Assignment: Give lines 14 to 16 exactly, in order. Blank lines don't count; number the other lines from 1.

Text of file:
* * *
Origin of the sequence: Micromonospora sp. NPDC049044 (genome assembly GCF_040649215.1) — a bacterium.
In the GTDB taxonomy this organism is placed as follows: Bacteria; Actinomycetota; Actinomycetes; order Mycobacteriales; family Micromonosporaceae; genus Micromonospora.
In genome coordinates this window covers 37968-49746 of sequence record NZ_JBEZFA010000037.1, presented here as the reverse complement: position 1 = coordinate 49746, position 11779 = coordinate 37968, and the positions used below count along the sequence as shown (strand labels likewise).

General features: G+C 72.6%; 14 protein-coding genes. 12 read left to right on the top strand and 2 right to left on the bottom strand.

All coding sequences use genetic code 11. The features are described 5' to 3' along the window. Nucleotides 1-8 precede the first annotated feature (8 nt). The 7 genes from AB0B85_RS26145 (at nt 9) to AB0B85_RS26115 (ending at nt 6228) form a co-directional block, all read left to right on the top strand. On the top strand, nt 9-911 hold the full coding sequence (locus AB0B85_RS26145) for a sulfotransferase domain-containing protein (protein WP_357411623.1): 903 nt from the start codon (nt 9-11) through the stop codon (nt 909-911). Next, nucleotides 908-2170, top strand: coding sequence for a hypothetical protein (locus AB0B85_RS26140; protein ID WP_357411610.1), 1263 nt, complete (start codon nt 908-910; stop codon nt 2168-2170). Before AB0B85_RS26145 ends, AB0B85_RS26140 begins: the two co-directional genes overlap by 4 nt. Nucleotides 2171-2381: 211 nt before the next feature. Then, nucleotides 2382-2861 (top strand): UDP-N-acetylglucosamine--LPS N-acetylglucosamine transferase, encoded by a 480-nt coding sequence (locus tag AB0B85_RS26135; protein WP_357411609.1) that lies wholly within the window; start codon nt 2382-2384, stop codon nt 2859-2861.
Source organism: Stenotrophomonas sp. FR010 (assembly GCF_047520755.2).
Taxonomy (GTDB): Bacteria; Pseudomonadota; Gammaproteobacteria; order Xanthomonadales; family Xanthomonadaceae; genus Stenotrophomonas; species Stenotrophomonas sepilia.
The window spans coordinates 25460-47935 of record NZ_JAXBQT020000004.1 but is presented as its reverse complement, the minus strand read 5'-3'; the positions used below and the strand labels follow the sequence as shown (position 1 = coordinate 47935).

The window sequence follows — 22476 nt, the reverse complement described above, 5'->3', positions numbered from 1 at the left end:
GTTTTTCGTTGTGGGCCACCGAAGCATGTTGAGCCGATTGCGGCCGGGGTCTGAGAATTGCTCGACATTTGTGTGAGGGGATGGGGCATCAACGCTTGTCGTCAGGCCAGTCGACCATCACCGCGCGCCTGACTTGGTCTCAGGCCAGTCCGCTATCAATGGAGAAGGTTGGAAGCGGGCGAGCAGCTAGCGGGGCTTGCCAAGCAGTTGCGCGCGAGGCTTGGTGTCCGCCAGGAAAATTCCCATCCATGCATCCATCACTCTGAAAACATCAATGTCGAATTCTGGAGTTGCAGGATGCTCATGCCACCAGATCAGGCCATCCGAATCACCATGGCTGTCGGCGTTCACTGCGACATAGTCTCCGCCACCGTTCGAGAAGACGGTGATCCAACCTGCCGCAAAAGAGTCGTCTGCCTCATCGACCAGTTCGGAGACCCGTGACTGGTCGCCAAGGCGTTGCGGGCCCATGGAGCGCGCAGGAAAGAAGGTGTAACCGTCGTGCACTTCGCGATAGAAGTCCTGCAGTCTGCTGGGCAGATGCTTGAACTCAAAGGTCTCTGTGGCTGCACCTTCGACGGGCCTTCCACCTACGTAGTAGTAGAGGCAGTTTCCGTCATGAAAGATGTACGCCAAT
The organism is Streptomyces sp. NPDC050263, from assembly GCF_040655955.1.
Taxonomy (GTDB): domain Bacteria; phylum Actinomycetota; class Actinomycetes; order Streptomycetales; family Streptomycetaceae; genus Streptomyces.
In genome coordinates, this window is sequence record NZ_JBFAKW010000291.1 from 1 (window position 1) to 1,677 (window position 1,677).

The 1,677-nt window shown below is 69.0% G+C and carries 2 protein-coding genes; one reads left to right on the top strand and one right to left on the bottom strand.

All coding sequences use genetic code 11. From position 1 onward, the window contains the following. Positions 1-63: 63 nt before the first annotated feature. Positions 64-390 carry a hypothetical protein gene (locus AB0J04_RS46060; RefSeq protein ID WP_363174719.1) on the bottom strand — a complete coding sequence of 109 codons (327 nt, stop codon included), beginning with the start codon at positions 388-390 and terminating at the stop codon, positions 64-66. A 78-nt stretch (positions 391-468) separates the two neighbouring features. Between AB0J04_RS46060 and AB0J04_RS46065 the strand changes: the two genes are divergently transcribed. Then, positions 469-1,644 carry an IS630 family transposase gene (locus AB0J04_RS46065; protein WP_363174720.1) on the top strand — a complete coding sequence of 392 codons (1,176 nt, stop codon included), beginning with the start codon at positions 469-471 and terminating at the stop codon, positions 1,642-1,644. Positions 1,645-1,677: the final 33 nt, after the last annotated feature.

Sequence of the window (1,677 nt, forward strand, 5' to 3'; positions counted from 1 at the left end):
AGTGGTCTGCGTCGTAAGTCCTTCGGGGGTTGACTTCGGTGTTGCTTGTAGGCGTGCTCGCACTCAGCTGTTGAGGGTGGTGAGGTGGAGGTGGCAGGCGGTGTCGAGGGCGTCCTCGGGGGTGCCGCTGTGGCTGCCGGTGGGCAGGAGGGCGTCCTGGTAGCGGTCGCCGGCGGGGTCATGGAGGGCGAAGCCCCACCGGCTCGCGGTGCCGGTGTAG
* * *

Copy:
The 1,677-nt window shown below is 69.0% G+C and carries 2 protein-coding genes; one reads left to right on the top strand and one right to left on the bottom strand.

All coding sequences use genetic code 11. From position 1 onward, the window contains the following. Positions 1-63: 63 nt before the first annotated feature. Positions 64-390 carry a hypothetical protein gene (locus AB0J04_RS46060; RefSeq protein ID WP_363174719.1) on the bottom strand — a complete coding sequence of 109 codons (327 nt, stop codon included), beginning with the start codon at positions 388-390 and terminating at the stop codon, positions 64-66. A 78-nt stretch (positions 391-468) separates the two neighbouring features. Between AB0J04_RS46060 and AB0J04_RS46065 the strand changes: the two genes are divergently transcribed. Then, positions 469-1,644 carry an IS630 family transposase gene (locus AB0J04_RS46065; protein WP_363174720.1) on the top strand — a complete coding sequence of 392 codons (1,176 nt, stop codon included), beginning with the start codon at positions 469-471 and terminating at the stop codon, positions 1,642-1,644. Positions 1,645-1,677: the final 33 nt, after the last annotated feature.

Sequence of the window (1,677 nt, forward strand, 5' to 3'; positions counted from 1 at the left end):